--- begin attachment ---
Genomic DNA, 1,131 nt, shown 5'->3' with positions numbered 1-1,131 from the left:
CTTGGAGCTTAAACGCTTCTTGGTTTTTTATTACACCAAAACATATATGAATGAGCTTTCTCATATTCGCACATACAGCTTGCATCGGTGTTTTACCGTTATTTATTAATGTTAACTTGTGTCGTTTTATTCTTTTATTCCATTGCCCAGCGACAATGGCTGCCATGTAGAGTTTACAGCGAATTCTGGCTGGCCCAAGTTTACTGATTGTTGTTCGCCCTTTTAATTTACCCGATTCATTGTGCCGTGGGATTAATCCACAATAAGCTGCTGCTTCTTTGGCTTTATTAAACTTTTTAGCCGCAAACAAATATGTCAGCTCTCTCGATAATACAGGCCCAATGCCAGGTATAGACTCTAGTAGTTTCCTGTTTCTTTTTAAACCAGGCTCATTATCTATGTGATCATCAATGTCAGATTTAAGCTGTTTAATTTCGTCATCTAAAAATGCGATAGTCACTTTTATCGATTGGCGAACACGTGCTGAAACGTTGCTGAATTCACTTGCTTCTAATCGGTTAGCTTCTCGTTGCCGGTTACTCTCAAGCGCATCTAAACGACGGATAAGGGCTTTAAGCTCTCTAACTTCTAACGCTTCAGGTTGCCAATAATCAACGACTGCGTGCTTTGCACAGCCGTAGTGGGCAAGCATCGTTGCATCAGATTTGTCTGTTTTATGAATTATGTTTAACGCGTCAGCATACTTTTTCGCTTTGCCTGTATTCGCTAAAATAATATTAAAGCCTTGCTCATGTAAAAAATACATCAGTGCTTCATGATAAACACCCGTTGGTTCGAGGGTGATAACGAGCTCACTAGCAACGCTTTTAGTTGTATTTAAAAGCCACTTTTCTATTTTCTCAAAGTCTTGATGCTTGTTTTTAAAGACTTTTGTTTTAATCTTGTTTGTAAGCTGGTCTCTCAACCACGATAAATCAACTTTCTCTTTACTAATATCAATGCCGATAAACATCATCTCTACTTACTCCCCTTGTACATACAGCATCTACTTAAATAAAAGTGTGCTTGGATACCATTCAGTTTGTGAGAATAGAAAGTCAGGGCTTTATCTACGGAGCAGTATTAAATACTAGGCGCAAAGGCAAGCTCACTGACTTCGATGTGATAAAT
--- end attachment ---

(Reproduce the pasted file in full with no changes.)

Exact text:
Genomic DNA, 1,131 nt, shown 5'->3' with positions numbered 1-1,131 from the left:
CTTGGAGCTTAAACGCTTCTTGGTTTTTTATTACACCAAAACATATATGAATGAGCTTTCTCATATTCGCACATACAGCTTGCATCGGTGTTTTACCGTTATTTATTAATGTTAACTTGTGTCGTTTTATTCTTTTATTCCATTGCCCAGCGACAATGGCTGCCATGTAGAGTTTACAGCGAATTCTGGCTGGCCCAAGTTTACTGATTGTTGTTCGCCCTTTTAATTTACCCGATTCATTGTGCCGTGGGATTAATCCACAATAAGCTGCTGCTTCTTTGGCTTTATTAAACTTTTTAGCCGCAAACAAATATGTCAGCTCTCTCGATAATACAGGCCCAATGCCAGGTATAGACTCTAGTAGTTTCCTGTTTCTTTTTAAACCAGGCTCATTATCTATGTGATCATCAATGTCAGATTTAAGCTGTTTAATTTCGTCATCTAAAAATGCGATAGTCACTTTTATCGATTGGCGAACACGTGCTGAAACGTTGCTGAATTCACTTGCTTCTAATCGGTTAGCTTCTCGTTGCCGGTTACTCTCAAGCGCATCTAAACGACGGATAAGGGCTTTAAGCTCTCTAACTTCTAACGCTTCAGGTTGCCAATAATCAACGACTGCGTGCTTTGCACAGCCGTAGTGGGCAAGCATCGTTGCATCAGATTTGTCTGTTTTATGAATTATGTTTAACGCGTCAGCATACTTTTTCGCTTTGCCTGTATTCGCTAAAATAATATTAAAGCCTTGCTCATGTAAAAAATACATCAGTGCTTCATGATAAACACCCGTTGGTTCGAGGGTGATAACGAGCTCACTAGCAACGCTTTTAGTTGTATTTAAAAGCCACTTTTCTATTTTCTCAAAGTCTTGATGCTTGTTTTTAAAGACTTTTGTTTTAATCTTGTTTGTAAGCTGGTCTCTCAACCACGATAAATCAACTTTCTCTTTACTAATATCAATGCCGATAAACATCATCTCTACTTACTCCCCTTGTACATACAGCATCTACTTAAATAAAAGTGTGCTTGGATACCATTCAGTTTGTGAGAATAGAAAGTCAGGGCTTTATCTACGGAGCAGTATTAAATACTAGGCGCAAAGGCAAGCTCACTGACTTCGATGTGATAAAT